• Step 3 is for claiming dependents. The TCJA increased the Child Tax Credit to $2,000 for qualifying children under age 17, and $500 for other dependents. Employees will be able to directly enter the expected full-year tax credits related to dependents on Line 3. The IRS provides taxpayers instructions if the household's expected annual income will be over $200,000 ($400,000 if married filing jointly).
  • A simplified process for deductions. Line 4b permits employees with estimated full-year deductions (such as state and local taxes up to $10,000; mortgage interest and charitable contributions) above the standard deduction amount ($12,400 for single filers; $24,800 for Married Filing Jointly in 2020) to use Worksheet 2 on Page 3 and enter the result on Line 4b. Previously, employees were required to convert estimated deductions into an equivalent number of withholding allowances, so this approach significantly simplifies the W-4 completion process for employees. However, employers will need to convert reported amounts to a per-payroll period adjustment to calculate the income tax to withhold.

Frequently Asked Questions:

Q: Will employees need to complete a new W-4 for 2020?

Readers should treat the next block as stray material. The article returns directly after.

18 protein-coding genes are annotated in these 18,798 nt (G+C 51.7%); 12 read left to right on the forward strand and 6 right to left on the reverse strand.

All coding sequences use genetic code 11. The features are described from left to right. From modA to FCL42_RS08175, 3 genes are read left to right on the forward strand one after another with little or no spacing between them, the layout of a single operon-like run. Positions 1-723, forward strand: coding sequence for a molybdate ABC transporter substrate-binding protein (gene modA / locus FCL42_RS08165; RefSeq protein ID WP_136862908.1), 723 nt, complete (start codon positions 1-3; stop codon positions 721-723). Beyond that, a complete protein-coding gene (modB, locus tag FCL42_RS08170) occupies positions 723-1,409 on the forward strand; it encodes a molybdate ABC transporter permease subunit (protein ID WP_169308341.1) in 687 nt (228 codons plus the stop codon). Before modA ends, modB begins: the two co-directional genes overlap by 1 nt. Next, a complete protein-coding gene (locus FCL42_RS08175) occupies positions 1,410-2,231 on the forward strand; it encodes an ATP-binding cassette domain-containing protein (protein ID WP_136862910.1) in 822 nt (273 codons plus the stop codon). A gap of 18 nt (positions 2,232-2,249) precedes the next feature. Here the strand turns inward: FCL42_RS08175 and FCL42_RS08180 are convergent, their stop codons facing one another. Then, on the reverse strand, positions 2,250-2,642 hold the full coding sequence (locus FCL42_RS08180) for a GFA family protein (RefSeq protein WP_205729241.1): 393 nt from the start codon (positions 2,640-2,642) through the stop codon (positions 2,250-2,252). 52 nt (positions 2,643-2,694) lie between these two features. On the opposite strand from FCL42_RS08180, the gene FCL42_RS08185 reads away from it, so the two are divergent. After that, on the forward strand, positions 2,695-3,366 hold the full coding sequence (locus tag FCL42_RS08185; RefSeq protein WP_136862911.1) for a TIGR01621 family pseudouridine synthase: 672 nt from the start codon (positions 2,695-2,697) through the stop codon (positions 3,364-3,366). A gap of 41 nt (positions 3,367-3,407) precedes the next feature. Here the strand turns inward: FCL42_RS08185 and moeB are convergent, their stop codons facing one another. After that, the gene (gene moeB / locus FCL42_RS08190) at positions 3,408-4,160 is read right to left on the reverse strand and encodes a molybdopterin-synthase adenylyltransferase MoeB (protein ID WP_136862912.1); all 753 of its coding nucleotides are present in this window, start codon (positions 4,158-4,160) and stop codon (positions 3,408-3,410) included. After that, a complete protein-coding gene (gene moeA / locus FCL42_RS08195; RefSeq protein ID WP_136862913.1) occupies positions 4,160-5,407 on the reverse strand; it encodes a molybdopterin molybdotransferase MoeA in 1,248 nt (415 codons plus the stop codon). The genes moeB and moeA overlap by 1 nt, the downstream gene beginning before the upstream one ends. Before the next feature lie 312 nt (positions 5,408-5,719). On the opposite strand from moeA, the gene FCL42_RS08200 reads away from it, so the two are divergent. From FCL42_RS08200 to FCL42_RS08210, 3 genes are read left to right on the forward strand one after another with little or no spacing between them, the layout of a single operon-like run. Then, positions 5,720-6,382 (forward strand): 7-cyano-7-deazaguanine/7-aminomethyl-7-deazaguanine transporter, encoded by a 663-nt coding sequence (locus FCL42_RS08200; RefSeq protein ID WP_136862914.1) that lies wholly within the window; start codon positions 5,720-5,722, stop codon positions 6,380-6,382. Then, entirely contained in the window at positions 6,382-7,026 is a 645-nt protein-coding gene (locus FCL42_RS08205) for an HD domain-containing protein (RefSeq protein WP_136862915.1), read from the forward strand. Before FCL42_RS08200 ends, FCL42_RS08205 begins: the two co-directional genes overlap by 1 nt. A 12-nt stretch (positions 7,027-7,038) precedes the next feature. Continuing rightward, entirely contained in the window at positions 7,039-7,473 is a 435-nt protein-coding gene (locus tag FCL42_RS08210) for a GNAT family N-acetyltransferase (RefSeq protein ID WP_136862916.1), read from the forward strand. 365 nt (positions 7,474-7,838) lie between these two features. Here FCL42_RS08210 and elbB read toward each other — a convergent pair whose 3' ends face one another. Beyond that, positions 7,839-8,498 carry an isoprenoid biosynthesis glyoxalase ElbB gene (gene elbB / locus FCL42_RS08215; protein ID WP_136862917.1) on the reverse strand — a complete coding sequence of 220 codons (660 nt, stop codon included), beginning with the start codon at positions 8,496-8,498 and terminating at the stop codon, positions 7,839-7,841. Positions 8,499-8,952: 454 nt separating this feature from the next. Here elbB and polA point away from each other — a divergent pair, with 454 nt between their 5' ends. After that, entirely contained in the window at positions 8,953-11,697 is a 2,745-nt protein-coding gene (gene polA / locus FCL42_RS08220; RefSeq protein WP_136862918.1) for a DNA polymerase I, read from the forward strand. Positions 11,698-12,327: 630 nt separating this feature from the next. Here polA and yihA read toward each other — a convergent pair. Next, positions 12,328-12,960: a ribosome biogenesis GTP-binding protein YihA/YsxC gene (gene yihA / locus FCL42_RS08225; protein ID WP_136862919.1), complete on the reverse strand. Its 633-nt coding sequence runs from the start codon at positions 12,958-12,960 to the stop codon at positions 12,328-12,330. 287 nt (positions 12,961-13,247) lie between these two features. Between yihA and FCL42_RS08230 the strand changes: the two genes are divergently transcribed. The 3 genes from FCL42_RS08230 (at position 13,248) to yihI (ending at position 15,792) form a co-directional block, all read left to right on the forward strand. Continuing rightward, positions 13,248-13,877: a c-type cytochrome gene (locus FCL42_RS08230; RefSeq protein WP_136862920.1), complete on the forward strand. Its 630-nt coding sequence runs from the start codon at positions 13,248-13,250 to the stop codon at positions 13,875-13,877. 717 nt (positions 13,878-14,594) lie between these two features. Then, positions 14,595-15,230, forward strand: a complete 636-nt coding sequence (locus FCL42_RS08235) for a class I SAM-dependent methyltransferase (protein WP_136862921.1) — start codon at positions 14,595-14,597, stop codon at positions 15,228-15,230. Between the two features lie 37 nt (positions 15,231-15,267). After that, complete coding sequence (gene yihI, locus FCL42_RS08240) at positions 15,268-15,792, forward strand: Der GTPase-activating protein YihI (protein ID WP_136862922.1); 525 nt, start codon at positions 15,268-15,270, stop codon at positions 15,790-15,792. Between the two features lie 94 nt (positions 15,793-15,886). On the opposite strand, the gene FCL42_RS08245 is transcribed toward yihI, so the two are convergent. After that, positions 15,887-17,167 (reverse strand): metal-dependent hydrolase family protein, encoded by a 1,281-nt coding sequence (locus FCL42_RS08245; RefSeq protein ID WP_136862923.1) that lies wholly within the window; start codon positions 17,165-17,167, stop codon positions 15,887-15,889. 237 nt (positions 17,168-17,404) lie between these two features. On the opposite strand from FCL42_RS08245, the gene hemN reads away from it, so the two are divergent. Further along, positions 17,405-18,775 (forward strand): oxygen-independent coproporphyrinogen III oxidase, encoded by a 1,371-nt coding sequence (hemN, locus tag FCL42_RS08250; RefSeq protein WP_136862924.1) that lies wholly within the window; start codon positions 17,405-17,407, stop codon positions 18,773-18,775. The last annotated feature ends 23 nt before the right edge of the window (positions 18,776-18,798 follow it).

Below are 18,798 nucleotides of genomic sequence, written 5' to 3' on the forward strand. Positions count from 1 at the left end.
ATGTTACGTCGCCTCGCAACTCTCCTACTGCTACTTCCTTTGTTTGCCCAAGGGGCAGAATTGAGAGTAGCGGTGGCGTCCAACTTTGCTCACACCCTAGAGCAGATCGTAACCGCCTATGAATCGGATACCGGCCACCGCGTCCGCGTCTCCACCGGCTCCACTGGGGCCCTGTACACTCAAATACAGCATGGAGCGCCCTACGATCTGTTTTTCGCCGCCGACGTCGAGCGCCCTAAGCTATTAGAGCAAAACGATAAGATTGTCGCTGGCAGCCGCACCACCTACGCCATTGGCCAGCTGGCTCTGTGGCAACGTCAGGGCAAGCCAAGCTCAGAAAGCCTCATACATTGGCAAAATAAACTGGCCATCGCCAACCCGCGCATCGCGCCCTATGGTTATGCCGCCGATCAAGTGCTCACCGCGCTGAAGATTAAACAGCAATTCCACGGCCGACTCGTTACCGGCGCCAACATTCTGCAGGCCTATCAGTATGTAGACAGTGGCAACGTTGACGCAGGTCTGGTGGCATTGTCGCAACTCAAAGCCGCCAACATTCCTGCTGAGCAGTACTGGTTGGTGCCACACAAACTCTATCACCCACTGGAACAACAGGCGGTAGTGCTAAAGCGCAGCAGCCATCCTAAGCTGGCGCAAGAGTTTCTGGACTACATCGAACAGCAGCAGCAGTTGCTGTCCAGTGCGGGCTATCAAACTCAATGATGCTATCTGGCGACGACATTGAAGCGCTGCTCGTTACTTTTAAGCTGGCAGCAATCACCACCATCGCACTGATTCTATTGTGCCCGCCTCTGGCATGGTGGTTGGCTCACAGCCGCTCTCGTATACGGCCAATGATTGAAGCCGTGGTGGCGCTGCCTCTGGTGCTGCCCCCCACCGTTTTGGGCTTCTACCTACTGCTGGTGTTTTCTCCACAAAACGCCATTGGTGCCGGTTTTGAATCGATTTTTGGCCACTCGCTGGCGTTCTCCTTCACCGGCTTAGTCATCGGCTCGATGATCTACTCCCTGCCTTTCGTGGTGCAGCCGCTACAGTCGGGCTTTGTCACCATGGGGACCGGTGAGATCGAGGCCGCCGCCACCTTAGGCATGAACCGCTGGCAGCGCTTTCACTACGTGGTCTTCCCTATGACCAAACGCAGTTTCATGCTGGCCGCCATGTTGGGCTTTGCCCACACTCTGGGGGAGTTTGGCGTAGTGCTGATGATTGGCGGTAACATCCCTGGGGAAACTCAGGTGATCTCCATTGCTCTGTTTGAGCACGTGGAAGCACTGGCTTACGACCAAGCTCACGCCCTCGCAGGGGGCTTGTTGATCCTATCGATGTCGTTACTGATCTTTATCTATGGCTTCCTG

A: All new employees first paid after 2019 must use the new form. If existing employees wish to adjust their withholding after 2019, they must use the redesigned form. 

Because the new form requires detailed knowledge of the employee's prior year's tax return, it may be helpful to give employees additional time to complete the form or allow them to take the form home for completion.

The IRS recommends that taxpayers access the online W-4 Calculator as early as possible to check their payroll withholding and adjust withholding allowances, if needed. The IRS calculator asks about income and marital status, as well as estimated deductions and tax credits, to determine whether any additional withholding is necessary. The calculator can be found here.

Q: How do I treat employees hired in 2020 who fail to submit a Form W-4?

A: Employees hired in 2020 who fail to submit a Form W-4 will be treated as a single filer with no other adjustments. This means that a single filer's standard deduction with no other entries will be taken into account in determining withholding.

Q: Am I required to inform current employees of the W-4 changes?

A: While not required, we encourage you to advise all current employees that the Form W-4 has substantially changed. Most people want to make sure that their income tax withholding is reasonably accurate, and they may be happy to see the new simplified approach of entering in full-year tax credits and deductions.

Q: May I ask all my employees hired before 2020 to submit new Forms W-4 using the redesigned version of the form?

A: Yes. You may ask, but as part of the request you should explain that:

  • They aren't required to submit the new Form W-4; and
  • If they don't submit a new Form W-4, withholding will continue based on a valid form previously submitted.

Conclusion:

Review and understand the changes to the form and be prepared to explain the revisions to employees. To help you, ADP has created a toolkit related to the new form.

Download the final version of the 2020 Form W-4